View Full Version : Game within a game.
08-12-2002, 08:33 AM
I believe golf and pool compliment each other well. I have several games within a game that I track in golf that have helped bring my handicap down. This leads me to the question - What games within a game do you use in pool to help you in competitive play. Two of my personal examples are:
1. When faced with a tough low percentage shot with no easy safety my self-talk before I assume my stance might be "this tough shot is the best play, I only make it two out of ten times - but this is going to be one of the two."
2. Another exapmle is when this thought pops into my mind. Run the last three and you will have broke and run out. I immediately change my thought process to imagine I just came to the table with three balls left and my thoughts are "you can run three balls all day long."
Would like to hear from others on their games within a game that have helped them at the table.
08-12-2002, 09:01 AM
<blockquote><font class="small">Quote:</font><hr>Would like to hear from others on their games within a game that have helped them at the table<hr></blockquote>
One little mental game I play on myself is when I get out of line on a run and that little guy whispers in my ear "Oh $hit". I return to my nesting spot and reverse my thinking, that being, I look at the table and think 'my opponent was suppose to get out but he dogged it and left me this shot' then I return to the table with a new mindset that being 'I'm lucky to just have this shot'...now I have to admit that I can easily fake my own mind out so it works for me... /ccboard/images/icons/smile.gif
Now this is some good stuff. I've never looked at it like this.
08-12-2002, 10:19 AM
when i make a mistake or have an off day, i just try to think 'poop happens' as long as i am getting better, even if i take a step back from time to time, i dont worry about it.
progress not perfection
08-12-2002, 10:23 AM
Although I don't golf, I often think of it in one hole. That shot that barely reaches the cup. It just get there with that ever slow speed and drops in. I guess, putting that 15 ft'er would be the equivalent. JAT
One of the things I've tried to do is to not label shots "hard" or "easy". I try to approach each shot with the same mental attitude and trust in my mechanics. A shot is a shot and they all require the same degree of concentration and focus. On a "challenging" cut , as an example, I ask myself; How would I feel about this angle and shot if the pocket was 1 foot away instead of 6 feet away? It's the same shot really, so why not shoot it with the same confidence? Or, instead of saying . "Oh, [censored]! This is a really tough shot and I'm afraid of embarassing myself"; I say, "Here's a challenge and an opportunity to show my opponent what I can really do!" It's a simple shift in mental attitude that changes how you react to a shot, or a situation, and it usually pays off with a better outcome.This work on developing a self disciplined mental attitude is a game within the game for me, as you say. It becomes me playing against, or better yet, "for" myself, rather than the opponent.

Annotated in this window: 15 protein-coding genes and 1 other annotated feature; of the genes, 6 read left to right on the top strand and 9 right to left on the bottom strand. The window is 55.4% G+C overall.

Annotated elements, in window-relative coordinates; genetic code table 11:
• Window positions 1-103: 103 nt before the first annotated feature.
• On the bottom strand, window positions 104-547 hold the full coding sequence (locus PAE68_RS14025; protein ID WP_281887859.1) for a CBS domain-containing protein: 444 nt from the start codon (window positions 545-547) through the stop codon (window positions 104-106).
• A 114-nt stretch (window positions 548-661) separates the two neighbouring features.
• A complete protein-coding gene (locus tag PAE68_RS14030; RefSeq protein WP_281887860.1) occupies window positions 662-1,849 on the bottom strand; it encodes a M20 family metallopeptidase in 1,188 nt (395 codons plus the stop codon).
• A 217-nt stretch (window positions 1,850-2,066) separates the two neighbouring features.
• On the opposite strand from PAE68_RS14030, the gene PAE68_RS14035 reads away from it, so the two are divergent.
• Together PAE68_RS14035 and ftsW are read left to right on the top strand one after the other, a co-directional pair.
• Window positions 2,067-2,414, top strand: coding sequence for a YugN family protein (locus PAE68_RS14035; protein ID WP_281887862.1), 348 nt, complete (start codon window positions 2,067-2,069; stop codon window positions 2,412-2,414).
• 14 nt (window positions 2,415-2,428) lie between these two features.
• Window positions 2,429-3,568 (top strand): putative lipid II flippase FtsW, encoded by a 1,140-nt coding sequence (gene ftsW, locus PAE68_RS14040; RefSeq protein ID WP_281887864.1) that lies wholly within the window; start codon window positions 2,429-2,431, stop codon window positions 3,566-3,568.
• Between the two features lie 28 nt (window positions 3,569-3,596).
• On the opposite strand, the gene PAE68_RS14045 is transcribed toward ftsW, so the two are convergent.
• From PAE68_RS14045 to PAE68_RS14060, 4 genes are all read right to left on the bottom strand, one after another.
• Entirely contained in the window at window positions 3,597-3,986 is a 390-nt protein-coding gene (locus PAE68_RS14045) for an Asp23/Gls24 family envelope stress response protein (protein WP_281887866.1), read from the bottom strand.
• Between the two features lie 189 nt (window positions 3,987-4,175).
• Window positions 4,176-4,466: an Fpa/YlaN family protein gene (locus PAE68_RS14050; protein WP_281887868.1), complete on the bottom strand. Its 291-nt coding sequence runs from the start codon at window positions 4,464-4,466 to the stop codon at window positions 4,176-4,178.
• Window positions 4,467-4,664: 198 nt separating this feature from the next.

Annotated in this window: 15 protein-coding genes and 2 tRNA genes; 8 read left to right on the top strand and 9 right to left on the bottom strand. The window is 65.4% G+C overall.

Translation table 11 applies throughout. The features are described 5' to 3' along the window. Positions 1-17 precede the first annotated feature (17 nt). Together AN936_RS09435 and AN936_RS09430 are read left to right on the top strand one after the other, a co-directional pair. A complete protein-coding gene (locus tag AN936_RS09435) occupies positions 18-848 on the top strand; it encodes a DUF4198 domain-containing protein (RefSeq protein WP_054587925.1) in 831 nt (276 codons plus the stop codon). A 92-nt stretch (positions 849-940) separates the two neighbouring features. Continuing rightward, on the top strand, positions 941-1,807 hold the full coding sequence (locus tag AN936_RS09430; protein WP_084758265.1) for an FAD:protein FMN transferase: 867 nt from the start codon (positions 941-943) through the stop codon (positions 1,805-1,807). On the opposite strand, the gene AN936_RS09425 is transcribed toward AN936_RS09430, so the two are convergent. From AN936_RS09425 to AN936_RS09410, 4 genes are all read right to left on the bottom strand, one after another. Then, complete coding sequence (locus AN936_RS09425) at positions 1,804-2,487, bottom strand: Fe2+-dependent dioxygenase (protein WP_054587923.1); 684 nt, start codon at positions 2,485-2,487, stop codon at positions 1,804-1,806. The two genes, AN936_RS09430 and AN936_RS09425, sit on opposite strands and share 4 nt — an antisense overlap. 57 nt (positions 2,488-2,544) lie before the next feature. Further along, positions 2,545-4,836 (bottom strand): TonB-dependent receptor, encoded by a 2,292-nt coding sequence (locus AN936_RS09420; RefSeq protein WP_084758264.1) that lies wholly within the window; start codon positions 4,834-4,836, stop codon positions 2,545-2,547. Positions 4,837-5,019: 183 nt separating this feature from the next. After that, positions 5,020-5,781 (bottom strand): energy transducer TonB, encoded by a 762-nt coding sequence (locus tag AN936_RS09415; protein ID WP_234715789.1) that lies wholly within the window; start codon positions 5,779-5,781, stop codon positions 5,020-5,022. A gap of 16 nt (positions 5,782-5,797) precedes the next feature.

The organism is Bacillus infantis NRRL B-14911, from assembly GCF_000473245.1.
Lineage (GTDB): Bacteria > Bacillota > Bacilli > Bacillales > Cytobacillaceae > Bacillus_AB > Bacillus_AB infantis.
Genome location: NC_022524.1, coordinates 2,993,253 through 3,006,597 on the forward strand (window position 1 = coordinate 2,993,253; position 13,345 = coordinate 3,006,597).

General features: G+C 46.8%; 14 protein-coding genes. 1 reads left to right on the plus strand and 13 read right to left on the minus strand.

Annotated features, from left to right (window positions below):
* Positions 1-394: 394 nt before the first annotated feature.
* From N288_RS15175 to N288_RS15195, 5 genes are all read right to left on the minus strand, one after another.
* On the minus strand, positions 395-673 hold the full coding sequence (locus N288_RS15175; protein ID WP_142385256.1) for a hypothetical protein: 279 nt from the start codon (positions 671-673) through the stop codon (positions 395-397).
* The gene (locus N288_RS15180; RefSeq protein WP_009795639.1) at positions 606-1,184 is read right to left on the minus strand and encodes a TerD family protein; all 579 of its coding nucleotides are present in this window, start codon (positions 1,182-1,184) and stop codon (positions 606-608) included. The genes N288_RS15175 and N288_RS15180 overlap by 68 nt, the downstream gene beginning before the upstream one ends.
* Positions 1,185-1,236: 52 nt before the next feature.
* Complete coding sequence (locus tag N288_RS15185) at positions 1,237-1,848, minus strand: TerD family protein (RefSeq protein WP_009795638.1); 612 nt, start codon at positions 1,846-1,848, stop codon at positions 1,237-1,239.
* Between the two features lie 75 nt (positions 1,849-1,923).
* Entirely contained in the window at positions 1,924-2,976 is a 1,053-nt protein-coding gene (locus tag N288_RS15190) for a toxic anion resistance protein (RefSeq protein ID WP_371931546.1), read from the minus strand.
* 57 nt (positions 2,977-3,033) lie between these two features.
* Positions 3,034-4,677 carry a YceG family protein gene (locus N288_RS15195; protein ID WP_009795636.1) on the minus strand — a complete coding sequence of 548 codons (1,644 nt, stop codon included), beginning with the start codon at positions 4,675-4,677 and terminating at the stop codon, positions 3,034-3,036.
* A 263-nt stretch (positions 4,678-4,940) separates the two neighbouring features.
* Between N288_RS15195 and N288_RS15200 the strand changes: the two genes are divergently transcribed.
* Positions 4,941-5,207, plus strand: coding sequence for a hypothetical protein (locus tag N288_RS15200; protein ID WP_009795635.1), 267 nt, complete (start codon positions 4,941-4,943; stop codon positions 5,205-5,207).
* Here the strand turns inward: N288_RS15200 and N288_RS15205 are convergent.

08-12-2002, 04:50 PM
Ok... since we are comparing golf and pool, and its been a while since I golfed.. but, when I did, I can still remember my mental connections to my physical "game".
GOLF: On the tee box, in the fairway and on the Green
POOL: The Break, the run, and finishing.
I always tried to picture shots mentally. Same as in pool. The flight of the golf ball, even down to the spot on the fairway where it comes to rest. Just like the cue ball, OB and shape on the next shot.
I always tried to do ALL my thinking prior to taking my stance (address) to the golf ball. Just like pool, pre-shot routine. No thinking while at the ball. Just execution.
The same goes for in the fairway and on the green. Only you have more choices of clubs in the Fairway, than off the tee or on the green.
I learned that if I eliminate the word "I" in my thought process, it becomes more of a routine of execution, rather than me talking to myself.
I also learned to never think "negatively" I.E. "Don't hit the ball into the water".. the brain has dificulty processing "Don't" it usually just processes "Hit the ball into the water" Did you ever miss a shot and say to yourself "I knew that would happen!" well you are correct.. that's what you were thinking before the shot, and your thoughts effected your execution.
See the shot go in, then make it happen. Don't judge the result, accept it and go on, and most importantly, when you practice often, you begin to "Trust" what you can do, and become more confident in your game.
Both games can be compared very closely to the mental aspect of competition and performance. "Perfect Practice" is the key to Perfect execution.
IMO, this is how you can achieve the "Zone" more often and eventually keep it.
When and if I ever get there (to the Zone) I will let you know.. still working on the "perfect practice" aspect.
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